According to the National Institutes of Health (NIH), depression is the most diagnosed mental illness among US military veterans. A Department of Veterans Affairs (VA) study found that as many as 33% of former servicemembers exhibit symptoms of depression. While mental disorders can result directly from military service, many veterans develop depression after suffering a physical injury or other condition. When this occurs, they may file a secondary service-connected claim to receive disability benefits.
A veteran can file a secondary service-connected claim if he or she develops a new disability linked to his or her already existing service-connected disability. These claims may reflect physical as well as mental conditions. For example, a veteran who develops heart complications after receiving benefits for service-connected high blood pressure may be eligible for secondary benefits. Similarly, a former servicemember may be entitled to benefits if he or she develops depression due to a physical injury. By filing a secondary disability claim, a veteran can receive additional benefits to cover a new service-related condition.
Veterans need a medical diagnosis to receive secondary benefits for depression, which can be acquired from a VA psychiatrist or other healthcare professional. Additionally, applicants for secondary disability compensation will need to prove a nexus between their depression and their original service-connected impairment. An individual can use expert opinions, medical records, and lay evidence to establish a relationship between diagnosed depression and a physical injury.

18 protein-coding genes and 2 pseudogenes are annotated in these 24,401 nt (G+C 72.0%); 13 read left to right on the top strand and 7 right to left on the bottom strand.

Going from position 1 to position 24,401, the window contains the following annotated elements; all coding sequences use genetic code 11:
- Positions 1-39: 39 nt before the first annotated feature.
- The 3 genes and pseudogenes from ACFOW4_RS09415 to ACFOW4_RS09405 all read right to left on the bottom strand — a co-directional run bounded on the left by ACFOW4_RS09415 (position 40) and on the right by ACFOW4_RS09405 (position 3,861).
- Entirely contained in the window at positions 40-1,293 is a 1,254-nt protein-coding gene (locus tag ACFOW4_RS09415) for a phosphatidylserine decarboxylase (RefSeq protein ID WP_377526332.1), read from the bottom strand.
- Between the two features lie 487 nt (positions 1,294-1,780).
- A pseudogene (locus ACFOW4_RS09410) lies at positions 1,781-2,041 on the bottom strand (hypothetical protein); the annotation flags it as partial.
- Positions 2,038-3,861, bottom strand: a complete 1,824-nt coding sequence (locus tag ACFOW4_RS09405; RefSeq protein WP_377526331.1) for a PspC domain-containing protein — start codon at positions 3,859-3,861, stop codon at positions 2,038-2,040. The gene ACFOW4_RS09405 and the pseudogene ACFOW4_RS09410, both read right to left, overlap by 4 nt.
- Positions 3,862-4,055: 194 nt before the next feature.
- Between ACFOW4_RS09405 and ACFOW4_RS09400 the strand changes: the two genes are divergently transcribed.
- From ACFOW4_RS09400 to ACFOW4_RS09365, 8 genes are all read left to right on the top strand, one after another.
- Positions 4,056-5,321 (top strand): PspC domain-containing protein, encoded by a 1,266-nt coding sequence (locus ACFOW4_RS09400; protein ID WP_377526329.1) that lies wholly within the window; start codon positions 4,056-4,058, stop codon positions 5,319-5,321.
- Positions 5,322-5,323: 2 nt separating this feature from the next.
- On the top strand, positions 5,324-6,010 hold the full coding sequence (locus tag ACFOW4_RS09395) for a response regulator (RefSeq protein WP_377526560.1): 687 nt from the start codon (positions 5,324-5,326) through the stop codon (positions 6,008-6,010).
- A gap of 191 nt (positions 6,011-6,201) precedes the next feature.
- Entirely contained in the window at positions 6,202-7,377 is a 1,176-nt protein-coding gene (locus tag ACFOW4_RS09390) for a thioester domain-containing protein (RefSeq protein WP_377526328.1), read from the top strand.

The VA uses a general rating formula to evaluate the impact of depression and other mental disorders and determine the benefits a former servicemember may receive for their claim. This rating scale ranges from zero to 100%, with intervals at 10%, 30%, 50%, and 70%.
A veteran may receive a 100% rating in cases where their depression results in complete social impairment and inability to work. Conversely, the VA applies a 0% rating to cases where a mental diagnosis exists, but depression symptoms do not interfere with a veteran’s social function or work life.
If you or a loved one developed depression linked to a service-connected injury, you may be able to receive additional disability benefits from the VA. An experienced VA disability lawyer from our firm can help guide you through your claim. To speak to one of our skilled VA-accredited lawyers, contact us today.